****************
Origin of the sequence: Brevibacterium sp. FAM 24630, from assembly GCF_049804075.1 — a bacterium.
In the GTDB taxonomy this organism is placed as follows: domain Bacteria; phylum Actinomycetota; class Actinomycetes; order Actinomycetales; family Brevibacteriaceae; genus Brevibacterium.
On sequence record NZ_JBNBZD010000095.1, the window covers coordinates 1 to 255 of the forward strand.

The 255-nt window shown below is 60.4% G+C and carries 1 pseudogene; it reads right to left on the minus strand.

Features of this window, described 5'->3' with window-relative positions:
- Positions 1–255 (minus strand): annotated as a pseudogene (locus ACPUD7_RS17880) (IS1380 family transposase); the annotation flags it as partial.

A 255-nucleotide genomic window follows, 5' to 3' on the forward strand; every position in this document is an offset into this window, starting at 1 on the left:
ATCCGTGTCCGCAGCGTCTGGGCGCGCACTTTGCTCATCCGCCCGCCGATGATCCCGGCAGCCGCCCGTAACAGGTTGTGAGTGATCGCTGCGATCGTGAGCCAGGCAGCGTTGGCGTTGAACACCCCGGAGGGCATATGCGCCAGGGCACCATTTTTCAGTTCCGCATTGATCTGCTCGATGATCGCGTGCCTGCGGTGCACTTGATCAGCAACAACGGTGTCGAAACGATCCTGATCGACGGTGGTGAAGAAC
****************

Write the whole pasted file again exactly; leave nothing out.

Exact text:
Origin of the sequence: Brevibacterium sp. FAM 24630, from assembly GCF_049804075.1 — a bacterium.
In the GTDB taxonomy this organism is placed as follows: domain Bacteria; phylum Actinomycetota; class Actinomycetes; order Actinomycetales; family Brevibacteriaceae; genus Brevibacterium.
On sequence record NZ_JBNBZD010000095.1, the window covers coordinates 1 to 255 of the forward strand.

The 255-nt window shown below is 60.4% G+C and carries 1 pseudogene; it reads right to left on the minus strand.

Features of this window, described 5'->3' with window-relative positions:
- Positions 1–255 (minus strand): annotated as a pseudogene (locus ACPUD7_RS17880) (IS1380 family transposase); the annotation flags it as partial.

A 255-nucleotide genomic window follows, 5' to 3' on the forward strand; every position in this document is an offset into this window, starting at 1 on the left:
ATCCGTGTCCGCAGCGTCTGGGCGCGCACTTTGCTCATCCGCCCGCCGATGATCCCGGCAGCCGCCCGTAACAGGTTGTGAGTGATCGCTGCGATCGTGAGCCAGGCAGCGTTGGCGTTGAACACCCCGGAGGGCATATGCGCCAGGGCACCATTTTTCAGTTCCGCATTGATCTGCTCGATGATCGCGTGCCTGCGGTGCACTTGATCAGCAACAACGGTGTCGAAACGATCCTGATCGACGGTGGTGAAGAAC